Swedish Academy head Peter Englund said less formally, "He has such a damn unique way of writing. If you read half a page of Mo Yan you immediately recognize it as him".[18]

Controversies and criticism[edit]

Winning the Nobel Prize occasioned both support and criticism.

Firstly, it won warm welcome from the Chinese government immediately after the announcement of the Nobel Prize. The People's Daily Online, the official newspaper of the Chinese Communist Party, published on October 11, 2012: "Congratulations to Mo Yan for winning the Nobel Prize in Literature! It is the first time for a writer of Chinese nationality to win the Nobel Prize in Literature. Today is the day that Chinese writers have awaited for too long and that Chinese people have awaited for too long." [19]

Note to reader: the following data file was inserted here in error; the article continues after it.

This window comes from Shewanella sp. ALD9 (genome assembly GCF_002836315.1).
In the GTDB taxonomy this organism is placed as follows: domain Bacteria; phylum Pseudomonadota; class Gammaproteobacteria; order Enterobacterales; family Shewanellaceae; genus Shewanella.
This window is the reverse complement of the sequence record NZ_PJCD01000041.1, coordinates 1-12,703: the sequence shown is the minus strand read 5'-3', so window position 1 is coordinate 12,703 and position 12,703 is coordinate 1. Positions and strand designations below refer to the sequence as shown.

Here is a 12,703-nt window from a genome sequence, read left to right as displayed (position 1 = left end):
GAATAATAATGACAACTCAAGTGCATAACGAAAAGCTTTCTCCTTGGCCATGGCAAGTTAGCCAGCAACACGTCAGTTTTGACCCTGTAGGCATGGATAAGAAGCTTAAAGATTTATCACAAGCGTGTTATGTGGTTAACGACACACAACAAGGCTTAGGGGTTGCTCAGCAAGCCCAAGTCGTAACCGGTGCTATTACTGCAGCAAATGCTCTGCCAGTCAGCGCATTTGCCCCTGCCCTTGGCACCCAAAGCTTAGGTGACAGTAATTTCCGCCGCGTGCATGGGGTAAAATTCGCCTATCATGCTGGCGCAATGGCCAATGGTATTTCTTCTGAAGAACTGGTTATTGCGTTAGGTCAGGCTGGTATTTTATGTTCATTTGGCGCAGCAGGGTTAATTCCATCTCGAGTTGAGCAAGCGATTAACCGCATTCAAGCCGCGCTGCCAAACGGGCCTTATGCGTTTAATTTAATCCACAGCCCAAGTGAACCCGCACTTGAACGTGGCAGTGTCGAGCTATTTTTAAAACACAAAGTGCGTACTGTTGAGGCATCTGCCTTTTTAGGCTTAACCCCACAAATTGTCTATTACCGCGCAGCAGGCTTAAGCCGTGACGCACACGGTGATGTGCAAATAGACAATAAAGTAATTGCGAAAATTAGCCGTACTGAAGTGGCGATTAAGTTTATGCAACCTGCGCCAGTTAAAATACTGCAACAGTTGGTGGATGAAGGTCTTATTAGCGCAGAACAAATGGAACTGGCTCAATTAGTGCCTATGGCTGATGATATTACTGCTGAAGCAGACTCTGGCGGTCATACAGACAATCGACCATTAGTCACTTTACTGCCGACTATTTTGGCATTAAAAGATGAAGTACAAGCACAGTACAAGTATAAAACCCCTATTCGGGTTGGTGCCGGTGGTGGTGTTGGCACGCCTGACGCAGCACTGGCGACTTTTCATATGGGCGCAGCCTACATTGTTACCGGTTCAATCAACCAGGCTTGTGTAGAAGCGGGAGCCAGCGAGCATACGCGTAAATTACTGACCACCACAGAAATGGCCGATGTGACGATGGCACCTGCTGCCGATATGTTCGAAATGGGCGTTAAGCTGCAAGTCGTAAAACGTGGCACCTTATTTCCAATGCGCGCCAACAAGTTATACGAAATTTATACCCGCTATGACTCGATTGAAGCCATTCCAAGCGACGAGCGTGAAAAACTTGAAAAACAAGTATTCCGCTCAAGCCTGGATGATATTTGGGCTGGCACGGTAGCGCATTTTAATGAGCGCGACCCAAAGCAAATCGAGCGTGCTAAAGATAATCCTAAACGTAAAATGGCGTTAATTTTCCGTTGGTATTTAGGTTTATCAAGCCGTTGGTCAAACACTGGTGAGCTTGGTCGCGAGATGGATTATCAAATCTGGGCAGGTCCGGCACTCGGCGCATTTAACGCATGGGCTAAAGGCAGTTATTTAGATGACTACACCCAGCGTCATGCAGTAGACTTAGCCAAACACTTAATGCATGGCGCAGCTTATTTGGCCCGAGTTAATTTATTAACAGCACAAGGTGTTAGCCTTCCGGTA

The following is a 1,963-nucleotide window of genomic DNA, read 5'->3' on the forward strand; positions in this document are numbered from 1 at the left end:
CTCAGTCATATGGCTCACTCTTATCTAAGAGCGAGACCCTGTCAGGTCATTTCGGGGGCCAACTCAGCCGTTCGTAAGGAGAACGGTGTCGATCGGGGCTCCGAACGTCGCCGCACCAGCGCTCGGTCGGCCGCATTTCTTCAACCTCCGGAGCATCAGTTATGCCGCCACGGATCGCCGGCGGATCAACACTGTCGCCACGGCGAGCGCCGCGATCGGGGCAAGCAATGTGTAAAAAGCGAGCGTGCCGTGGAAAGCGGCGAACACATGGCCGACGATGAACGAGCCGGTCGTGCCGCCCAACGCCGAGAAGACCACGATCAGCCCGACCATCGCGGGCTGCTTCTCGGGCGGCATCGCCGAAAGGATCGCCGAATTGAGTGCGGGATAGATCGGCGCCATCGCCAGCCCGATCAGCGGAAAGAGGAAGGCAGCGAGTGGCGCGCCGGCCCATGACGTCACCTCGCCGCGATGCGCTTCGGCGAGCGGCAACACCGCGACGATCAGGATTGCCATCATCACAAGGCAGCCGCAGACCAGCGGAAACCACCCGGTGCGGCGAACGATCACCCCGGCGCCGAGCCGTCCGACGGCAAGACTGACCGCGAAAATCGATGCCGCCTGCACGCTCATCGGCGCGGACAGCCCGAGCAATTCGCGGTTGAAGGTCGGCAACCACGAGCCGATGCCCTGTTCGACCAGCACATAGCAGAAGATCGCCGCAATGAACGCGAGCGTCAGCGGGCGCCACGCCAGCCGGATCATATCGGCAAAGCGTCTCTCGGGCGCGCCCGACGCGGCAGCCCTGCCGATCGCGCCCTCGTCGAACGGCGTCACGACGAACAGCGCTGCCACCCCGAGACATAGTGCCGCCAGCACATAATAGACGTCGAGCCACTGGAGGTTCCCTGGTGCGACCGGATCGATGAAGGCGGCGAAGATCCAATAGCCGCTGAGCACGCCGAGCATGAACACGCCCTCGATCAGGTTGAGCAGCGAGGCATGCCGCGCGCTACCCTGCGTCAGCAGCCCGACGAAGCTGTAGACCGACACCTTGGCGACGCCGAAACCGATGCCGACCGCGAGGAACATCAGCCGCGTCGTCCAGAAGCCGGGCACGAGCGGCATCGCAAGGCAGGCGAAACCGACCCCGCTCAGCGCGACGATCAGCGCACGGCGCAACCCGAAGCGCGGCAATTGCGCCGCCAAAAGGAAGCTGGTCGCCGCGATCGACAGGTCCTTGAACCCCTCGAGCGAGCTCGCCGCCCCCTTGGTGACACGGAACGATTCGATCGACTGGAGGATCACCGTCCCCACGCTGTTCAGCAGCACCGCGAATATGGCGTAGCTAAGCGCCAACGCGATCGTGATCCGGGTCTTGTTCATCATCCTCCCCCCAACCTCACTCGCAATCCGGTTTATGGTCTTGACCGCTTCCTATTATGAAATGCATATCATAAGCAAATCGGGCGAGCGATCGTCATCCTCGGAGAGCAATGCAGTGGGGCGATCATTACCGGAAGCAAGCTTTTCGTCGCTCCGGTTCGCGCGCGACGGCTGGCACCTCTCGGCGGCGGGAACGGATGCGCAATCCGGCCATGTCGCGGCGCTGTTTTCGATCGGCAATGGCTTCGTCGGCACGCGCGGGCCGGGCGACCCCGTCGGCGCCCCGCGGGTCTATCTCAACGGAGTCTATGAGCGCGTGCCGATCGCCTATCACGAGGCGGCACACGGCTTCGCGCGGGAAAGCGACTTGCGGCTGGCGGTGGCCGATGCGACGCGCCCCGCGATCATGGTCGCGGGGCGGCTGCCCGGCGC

The Chinese writer Ma Jian deplored Mo Yan's lack of solidarity and commitment to other Chinese writers and intellectuals who were punished or detained in violation of their constitutionally protected freedom of expression.[20] Several other Chinese dissidents such as Ye Du and Ai Weiwei also criticized him,[21] as did 2009 Nobel Laureate Herta Müller who called the decision a "catastrophe".[22] A specific criticism was that Mo hand-copied Mao Zedong's influential Yan'an Talks on Literature and Art in commemoration of the 70th anniversary of the speech, which described the writer's responsibility to place politics before art,[23] These “Talks”—which were the intellectual handcuffs of Chinese writers throughout the Mao era and were almost universally reviled by writers during the years between Mao’s death in 1976 and the Beijing massacre in 1989—were now again being held up for adulation. Mo Yan not only agreed but has gone further than others to explain that the “Talks,” in their time, had “historical necessity” and “played a positive role.” [24] He has also attracted criticism for his supposed good relationship with the Chinese Communist Party in general.[25]